Another ignored aspect of Tibetan language in western academic institutions is poetry, which has served as an effective teaching methodology in Tibetan language and grammar for centuries. Both Ngũgĩ wa Thiong’o, postcolonial scholar of African languages and literatures, and Lama Jabb, Tibetan scholar of Tibetan literature, have pointed out that poetics, the musicality, or stylistic form of any language in practice, is as important as the meanings it codes. If so, how will only training to read and understand the meaning of Tibetan texts allow us to attend to the musicality of Tibetan language and all that entails? Far from just a form of artistic expression, poetic forms have been central to Tibetan language teaching methodologies. For example, Tibetan grammarians long ago established a tradition of summarizing key principles of Tibetan grammar in poetic verses, in the same way that Tibetan Buddhist scholars such as Tsongkapa (1357-1419) or Sapan (1150-1203) summarized their key philosophical findings in poetic verses.

I would also like to point out that the written Tibetan language from as early as the fourteenth century is not very different from today’s written Tibetan language. However, in English, the language of Shakespeare and Chaucer is vastly different from contemporary written English. Perhaps the valorization of so-called classical Tibetan in Tibetan Studies in the West is partly an imposition of an understanding of the history of English language.

A Tibetan teacher once jokingly told me that scholars of Tibetan Buddhist Studies in the West know the meaning of terms such as རྣམ་འབྱོར། (hermit) but many don’t know the meaning of དཔལ་འབྱོར། (economy). This joke does say something about the Western scholars’ deep interests in Buddhist texts and traditions versus their relative lack of concern about the lives of contemporary Tibetan societies and people, e.g., the economy or the wellbeing of Tibetans.

As Sara Jacoby pointed out in this volume, “It is not enough to translate written Tibetan without also learning how to speak it; without this fluency we cannot ask questions of the greatest Tibetan language experts. But this is not the only gain that learning to speak Tibetan for those of us who grow up speaking other languages brings; building relationships with others in and through the Tibetan language reshapes one’s sense of self, time, humor, hospitality, and much more.” It is worth quoting this long passage because Tibetologists or scholars of Tibetan Buddhist studies should recognize their debt to the cultural treasures that they study and should acknowledge an obligation to reciprocate in appropriate ways. Gift and hospitality have to be reciprocated, otherwise, relationships are doomed to collapse.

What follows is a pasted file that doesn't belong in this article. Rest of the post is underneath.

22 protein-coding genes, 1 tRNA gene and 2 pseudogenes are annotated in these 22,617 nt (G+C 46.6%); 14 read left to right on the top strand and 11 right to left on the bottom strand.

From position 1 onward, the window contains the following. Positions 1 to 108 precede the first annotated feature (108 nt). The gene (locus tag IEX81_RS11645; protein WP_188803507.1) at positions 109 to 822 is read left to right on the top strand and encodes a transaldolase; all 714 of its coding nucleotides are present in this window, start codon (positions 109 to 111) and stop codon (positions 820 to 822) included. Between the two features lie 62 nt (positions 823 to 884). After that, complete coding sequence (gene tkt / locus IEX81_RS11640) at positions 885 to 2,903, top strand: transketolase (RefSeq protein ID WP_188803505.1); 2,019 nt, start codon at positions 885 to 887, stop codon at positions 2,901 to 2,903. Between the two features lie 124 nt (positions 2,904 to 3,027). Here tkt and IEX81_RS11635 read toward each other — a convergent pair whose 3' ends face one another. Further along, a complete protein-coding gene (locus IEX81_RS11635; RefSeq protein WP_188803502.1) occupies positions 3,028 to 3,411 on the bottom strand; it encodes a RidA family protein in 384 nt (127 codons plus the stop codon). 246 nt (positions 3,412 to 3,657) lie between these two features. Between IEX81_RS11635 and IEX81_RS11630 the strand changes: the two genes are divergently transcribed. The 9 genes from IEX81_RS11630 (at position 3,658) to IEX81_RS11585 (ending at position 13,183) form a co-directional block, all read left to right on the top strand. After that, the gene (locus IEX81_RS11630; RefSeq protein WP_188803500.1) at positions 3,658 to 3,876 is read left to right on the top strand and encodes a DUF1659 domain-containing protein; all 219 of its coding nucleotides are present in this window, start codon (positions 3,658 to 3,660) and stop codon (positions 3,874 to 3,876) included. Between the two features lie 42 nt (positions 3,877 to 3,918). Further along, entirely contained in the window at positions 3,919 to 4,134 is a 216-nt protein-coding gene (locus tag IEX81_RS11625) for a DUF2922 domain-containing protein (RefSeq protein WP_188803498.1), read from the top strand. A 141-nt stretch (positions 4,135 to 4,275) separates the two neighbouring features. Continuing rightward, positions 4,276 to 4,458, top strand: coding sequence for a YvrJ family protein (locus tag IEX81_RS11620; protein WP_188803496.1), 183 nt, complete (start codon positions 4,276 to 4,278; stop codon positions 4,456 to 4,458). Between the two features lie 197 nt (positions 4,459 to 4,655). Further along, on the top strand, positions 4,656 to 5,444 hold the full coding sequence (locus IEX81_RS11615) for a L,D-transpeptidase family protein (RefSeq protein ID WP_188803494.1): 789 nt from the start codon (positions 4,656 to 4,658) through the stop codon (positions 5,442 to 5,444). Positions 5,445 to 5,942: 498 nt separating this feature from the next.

Heartfelt words are not always sweet.

Tibetan scholars and students in Tibet often have a very generous reading of the works of Western scholars on Tibetan Studies, claiming, “Although their Tibetan language skills are limited, they have very good research methodologies.” This is partly true because modern academic criteria expect the scholar to start with solving a specific research problem by focusing on a very specific topic, which has to go beyond just accumulating and reporting facts. Most Western scholars are well trained in this type of academic methodology. However, such academic training is somewhat different from the expectations placed on a great Tibetan scholar (མཁས་དབང), someone who is well-versed in the Five Major Sciences (inner science, logic, language, medicine, and arts and crafts), and the Five Minor Sciences (synonyms, mathematics and astrology, performance and drama, poetry, and composition).